Quote Originally Posted by AlanJReiss View Post
Confused, "To call someone who disagrees with 'evil' is to discourage debate"
I didn't call you evil ... I said YES/NO overrides are evil and thats because of the way they are used.
Sometimes truth hurts but there you have it.

Discouraging debate? I'm not one who was taking their toys and going home.
I said I'm here to be taken to the rug. So far I'm standing.
Alan, the truth didn't hurt. I just didn't want to engage in that kind of debate. To say someone's position is evil is pretty overly strong, and I think it discourages debate. How can someone engage in discussion with you if you're going to say what they think is evil?

Quote Originally Posted by AlanJReiss View Post
You want me to acknowledge that alternative viewpoints are legitimate?
Where did I say that alternative viewpoints are not legitimate?
You didn't say they weren't legitimate. You said they were evil.

Quote Originally Posted by AlanJReiss View Post
Irrational NO ... its very rational and very evil.
Sorry, you said they were "very evil". [my emphasis]

Quote Originally Posted by AlanJReiss View Post
In your example you showed that three cohorts of citizens each would have rejected the three items individually and were then forced to spend the whole thing? And you now say they are happy???
Alan, of course there are many possible outcomes, and I did not review them all. The one I gave was one (of several) in which a all-or-nothing override produces a better outcome than a menu. It doesn't mean that it always will, and I was not arguing that. Sometimes voting by individual menu item will maximize overall utility, sometimes voting overall will maximize overall utility. It's hard to predict which way will work out better, and I was merely pointing out that there are certainly examples where a menu actually minimizes utility. To me, it is clear then that this debate is an interesting philosophical one, but that neither side is evil. (By the way, I can also give you an example in which each of the three items is supported individually, but the majority votes down the combination of the three -- in which case all the results from before would be, interestingly, reversed)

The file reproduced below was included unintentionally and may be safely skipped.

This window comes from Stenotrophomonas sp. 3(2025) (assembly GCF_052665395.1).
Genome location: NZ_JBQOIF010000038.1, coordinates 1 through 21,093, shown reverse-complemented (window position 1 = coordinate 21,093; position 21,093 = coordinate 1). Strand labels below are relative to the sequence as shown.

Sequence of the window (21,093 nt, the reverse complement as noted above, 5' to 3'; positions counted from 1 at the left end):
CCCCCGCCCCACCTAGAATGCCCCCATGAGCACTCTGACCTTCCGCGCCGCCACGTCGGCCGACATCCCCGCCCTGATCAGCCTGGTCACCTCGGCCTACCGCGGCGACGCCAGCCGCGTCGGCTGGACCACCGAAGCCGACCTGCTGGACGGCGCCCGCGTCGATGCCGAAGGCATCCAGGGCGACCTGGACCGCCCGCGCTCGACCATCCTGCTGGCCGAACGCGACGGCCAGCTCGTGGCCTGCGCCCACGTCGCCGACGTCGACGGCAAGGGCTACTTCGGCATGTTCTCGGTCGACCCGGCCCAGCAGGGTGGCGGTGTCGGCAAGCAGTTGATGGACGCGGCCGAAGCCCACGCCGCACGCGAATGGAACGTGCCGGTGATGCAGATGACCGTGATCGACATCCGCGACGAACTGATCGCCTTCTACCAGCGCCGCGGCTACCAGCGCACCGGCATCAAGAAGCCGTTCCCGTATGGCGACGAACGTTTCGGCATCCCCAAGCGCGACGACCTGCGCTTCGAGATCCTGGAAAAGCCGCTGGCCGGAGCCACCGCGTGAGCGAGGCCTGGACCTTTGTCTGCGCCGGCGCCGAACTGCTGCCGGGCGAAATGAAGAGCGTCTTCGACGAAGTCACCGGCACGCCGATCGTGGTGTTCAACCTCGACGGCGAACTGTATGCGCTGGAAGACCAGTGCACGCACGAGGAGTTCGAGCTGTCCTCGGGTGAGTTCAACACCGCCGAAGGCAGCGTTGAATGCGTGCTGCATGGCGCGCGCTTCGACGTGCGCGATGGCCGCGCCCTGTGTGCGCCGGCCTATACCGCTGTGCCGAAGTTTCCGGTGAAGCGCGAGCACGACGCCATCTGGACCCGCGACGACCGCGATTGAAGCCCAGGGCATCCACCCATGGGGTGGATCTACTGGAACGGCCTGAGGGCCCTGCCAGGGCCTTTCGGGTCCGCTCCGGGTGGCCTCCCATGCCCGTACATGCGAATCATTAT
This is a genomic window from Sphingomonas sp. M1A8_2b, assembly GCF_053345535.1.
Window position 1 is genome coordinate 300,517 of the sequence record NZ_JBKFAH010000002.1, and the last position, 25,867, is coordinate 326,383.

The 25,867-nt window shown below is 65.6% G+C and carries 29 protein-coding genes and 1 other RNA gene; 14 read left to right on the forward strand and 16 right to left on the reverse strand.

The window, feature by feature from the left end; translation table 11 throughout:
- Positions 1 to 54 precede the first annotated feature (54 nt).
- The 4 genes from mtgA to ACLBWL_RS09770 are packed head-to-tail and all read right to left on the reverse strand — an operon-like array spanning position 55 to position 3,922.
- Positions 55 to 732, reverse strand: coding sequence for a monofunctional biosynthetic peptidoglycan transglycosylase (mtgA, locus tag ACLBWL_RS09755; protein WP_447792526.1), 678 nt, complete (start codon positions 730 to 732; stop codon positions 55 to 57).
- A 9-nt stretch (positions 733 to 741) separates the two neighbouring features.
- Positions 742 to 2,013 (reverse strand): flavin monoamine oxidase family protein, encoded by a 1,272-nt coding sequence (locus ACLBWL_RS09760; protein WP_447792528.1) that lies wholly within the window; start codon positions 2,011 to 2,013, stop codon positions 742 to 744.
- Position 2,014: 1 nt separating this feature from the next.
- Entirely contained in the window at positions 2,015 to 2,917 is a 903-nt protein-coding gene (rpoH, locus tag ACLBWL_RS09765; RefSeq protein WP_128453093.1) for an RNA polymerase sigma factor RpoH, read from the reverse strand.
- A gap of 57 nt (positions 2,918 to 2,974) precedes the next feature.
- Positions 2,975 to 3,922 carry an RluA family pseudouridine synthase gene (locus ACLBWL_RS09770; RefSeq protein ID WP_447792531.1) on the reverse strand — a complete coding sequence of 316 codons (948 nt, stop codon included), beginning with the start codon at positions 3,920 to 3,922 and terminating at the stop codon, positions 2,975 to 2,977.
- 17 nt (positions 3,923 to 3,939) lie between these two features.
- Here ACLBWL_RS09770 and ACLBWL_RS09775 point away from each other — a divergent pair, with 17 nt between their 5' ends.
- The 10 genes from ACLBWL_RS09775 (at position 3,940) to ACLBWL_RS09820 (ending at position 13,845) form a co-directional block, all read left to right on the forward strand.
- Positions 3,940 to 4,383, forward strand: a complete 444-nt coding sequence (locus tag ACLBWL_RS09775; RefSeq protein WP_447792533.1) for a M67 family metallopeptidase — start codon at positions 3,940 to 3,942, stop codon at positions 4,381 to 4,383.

What you neglect to note that is that with a menu-driven override people are driven to vote selfishly. Someone who works nights may say, "I can't make it to the library in the evening anyway. What do I care if they close earlier every night?" and they vote their own self-interest. They want their public safety, perhaps, but not their schools or their library... (as in the example I provided previously). That is why some (perhaps thoughtful, and not evil) people think that splitting these up can be divisive. Divisiveness, some might call that evil, but I wouldn't. Just another approach... either can produce "better" results in terms of maximizing utility.

Quote Originally Posted by AlanJReiss View Post
Now Kim, since you were kind enough to come back after my unapologetic usage of the word Evil... I'm going to tell you what the MSBA told me when I asked them why they did NOT want the high school ballot question lumped into any other spending measure.

They said...

1. They wanted to make sure that people were not confused as to what they were spending their money on and
2. They wanted to not be pressured into voting for any other spending while making the decision to spend or not on the high school.

See Kim, the fact is that when its important; the state; the MSBA knew how to do it.
I am not uniformly against menu-overrides. With a big ticket capital item, I think it's fair to ask whether people are onboard. Perhaps even with capital items generally. I think this applies less well to operating budgets. That's my gut about where the utility maximization breaks out.

I might even support a pyramid override in some circumstances -- here's an example. A pyramid might be a useful way of determining whether people support a NEW service -- choices: no override, maintain services override, maintain services + add full-day kindergarten.